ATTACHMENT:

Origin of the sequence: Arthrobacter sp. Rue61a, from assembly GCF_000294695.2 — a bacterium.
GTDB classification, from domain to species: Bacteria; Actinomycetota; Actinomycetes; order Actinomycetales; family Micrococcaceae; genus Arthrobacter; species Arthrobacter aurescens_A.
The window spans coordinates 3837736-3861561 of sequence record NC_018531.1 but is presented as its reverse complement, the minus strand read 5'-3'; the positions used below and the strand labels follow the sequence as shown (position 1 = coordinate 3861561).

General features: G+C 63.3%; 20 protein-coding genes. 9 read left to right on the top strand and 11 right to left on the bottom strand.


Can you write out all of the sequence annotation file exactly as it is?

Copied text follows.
Origin of the sequence: Arthrobacter sp. Rue61a, from assembly GCF_000294695.2 — a bacterium.
GTDB classification, from domain to species: Bacteria; Actinomycetota; Actinomycetes; order Actinomycetales; family Micrococcaceae; genus Arthrobacter; species Arthrobacter aurescens_A.
The window spans coordinates 3837736-3861561 of sequence record NC_018531.1 but is presented as its reverse complement, the minus strand read 5'-3'; the positions used below and the strand labels follow the sequence as shown (position 1 = coordinate 3861561).

General features: G+C 63.3%; 20 protein-coding genes. 9 read left to right on the top strand and 11 right to left on the bottom strand.